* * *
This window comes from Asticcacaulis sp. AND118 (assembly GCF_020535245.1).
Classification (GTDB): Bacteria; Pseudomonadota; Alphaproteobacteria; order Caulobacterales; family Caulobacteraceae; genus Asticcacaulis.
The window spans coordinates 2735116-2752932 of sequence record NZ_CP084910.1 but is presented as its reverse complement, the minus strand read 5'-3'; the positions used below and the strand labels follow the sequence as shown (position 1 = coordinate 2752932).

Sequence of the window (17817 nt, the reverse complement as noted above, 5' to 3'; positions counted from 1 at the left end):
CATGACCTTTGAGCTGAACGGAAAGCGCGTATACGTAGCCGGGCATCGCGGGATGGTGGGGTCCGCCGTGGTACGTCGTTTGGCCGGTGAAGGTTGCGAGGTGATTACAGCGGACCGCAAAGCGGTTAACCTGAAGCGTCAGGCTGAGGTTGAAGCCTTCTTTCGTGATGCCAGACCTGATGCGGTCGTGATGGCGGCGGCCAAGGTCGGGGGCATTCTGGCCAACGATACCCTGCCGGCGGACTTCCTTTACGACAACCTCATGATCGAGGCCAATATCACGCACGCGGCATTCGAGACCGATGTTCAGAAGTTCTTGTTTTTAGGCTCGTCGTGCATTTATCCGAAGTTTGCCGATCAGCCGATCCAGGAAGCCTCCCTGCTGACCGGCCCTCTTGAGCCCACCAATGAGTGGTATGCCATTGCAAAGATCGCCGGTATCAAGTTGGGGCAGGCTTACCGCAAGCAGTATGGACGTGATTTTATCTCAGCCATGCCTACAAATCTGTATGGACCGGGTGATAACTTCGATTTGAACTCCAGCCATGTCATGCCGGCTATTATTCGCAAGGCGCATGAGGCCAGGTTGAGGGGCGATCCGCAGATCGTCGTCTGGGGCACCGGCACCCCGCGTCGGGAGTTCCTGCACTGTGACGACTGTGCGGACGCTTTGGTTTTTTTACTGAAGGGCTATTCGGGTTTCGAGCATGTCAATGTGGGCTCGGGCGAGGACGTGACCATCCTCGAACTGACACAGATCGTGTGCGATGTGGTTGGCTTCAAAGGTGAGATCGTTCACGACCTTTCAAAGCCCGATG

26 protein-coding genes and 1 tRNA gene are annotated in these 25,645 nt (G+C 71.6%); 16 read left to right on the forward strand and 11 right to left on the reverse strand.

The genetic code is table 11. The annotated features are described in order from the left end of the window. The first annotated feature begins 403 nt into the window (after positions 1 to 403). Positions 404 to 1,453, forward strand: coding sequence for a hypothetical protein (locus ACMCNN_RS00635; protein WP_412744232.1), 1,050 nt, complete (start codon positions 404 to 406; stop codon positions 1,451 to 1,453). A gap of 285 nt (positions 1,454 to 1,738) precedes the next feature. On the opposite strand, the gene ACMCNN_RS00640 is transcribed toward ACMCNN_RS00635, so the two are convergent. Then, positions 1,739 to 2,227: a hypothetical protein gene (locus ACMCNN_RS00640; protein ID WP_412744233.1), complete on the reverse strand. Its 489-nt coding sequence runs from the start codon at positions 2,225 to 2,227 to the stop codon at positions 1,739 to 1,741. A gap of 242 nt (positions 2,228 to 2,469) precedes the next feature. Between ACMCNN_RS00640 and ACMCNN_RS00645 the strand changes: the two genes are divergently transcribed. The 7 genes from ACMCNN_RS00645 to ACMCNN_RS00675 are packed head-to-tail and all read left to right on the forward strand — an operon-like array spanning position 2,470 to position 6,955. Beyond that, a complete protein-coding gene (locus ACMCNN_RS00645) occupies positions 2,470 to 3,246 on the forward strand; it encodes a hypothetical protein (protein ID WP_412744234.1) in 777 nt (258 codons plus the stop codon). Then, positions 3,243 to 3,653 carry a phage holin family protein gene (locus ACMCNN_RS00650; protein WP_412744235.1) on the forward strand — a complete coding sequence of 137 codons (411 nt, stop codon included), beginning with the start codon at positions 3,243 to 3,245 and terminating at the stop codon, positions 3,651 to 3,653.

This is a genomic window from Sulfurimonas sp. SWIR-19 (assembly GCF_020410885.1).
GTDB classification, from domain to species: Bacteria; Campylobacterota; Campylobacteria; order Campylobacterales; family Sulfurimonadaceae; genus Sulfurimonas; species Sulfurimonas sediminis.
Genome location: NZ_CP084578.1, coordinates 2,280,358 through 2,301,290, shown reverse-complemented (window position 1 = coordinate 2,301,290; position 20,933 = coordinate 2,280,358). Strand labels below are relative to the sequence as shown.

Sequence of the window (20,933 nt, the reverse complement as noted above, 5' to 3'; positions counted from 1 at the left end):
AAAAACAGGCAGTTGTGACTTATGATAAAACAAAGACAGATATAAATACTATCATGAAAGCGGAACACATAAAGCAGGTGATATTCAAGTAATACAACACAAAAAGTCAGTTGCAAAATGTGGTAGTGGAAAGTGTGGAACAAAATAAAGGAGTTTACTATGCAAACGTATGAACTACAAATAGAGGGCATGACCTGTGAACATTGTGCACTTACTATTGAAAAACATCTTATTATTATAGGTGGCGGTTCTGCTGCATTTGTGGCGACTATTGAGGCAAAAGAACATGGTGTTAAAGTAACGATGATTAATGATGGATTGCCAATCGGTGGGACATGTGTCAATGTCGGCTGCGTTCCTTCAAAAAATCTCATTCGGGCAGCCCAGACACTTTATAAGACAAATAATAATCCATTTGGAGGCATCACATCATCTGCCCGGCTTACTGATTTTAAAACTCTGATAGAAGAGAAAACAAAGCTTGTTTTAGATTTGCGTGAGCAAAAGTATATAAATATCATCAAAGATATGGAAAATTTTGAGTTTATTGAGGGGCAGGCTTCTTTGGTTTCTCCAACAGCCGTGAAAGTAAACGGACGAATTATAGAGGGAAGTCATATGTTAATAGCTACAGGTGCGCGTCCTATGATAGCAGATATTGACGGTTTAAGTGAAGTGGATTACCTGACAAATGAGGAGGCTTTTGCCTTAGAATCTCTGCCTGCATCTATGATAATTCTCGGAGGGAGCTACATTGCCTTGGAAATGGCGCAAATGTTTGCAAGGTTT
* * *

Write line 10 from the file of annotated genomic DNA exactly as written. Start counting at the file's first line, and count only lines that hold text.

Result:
Genome location: NZ_CP084578.1, coordinates 2,280,358 through 2,301,290, shown reverse-complemented (window position 1 = coordinate 2,301,290; position 20,933 = coordinate 2,280,358). Strand labels below are relative to the sequence as shown.